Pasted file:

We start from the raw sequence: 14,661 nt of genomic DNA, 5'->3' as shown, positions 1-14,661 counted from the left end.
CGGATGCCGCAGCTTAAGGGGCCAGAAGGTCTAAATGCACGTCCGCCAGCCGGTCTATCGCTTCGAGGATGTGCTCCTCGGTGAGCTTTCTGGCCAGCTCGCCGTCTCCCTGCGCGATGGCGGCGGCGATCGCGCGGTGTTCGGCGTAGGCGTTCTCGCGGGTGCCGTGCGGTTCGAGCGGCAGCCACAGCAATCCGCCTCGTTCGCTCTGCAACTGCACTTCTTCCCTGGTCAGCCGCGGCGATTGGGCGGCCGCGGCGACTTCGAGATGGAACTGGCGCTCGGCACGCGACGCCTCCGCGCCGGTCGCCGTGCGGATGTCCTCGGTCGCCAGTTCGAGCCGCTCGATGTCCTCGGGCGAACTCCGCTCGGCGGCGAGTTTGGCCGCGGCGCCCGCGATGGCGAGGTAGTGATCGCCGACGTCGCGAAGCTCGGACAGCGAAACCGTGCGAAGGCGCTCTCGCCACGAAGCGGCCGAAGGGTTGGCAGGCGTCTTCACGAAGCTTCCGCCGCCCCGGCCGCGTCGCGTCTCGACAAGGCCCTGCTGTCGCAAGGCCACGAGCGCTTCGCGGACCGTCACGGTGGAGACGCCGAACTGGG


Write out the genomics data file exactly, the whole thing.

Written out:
We start from the raw sequence: 14,661 nt of genomic DNA, 5'->3' as shown, positions 1-14,661 counted from the left end.
CGGATGCCGCAGCTTAAGGGGCCAGAAGGTCTAAATGCACGTCCGCCAGCCGGTCTATCGCTTCGAGGATGTGCTCCTCGGTGAGCTTTCTGGCCAGCTCGCCGTCTCCCTGCGCGATGGCGGCGGCGATCGCGCGGTGTTCGGCGTAGGCGTTCTCGCGGGTGCCGTGCGGTTCGAGCGGCAGCCACAGCAATCCGCCTCGTTCGCTCTGCAACTGCACTTCTTCCCTGGTCAGCCGCGGCGATTGGGCGGCCGCGGCGACTTCGAGATGGAACTGGCGCTCGGCACGCGACGCCTCCGCGCCGGTCGCCGTGCGGATGTCCTCGGTCGCCAGTTCGAGCCGCTCGATGTCCTCGGGCGAACTCCGCTCGGCGGCGAGTTTGGCCGCGGCGCCCGCGATGGCGAGGTAGTGATCGCCGACGTCGCGAAGCTCGGACAGCGAAACCGTGCGAAGGCGCTCTCGCCACGAAGCGGCCGAAGGGTTGGCAGGCGTCTTCACGAAGCTTCCGCCGCCCCGGCCGCGTCGCGTCTCGACAAGGCCCTGCTGTCGCAAGGCCACGAGCGCTTCGCGGACCGTCACGGTGGAGACGCCGAACTGGG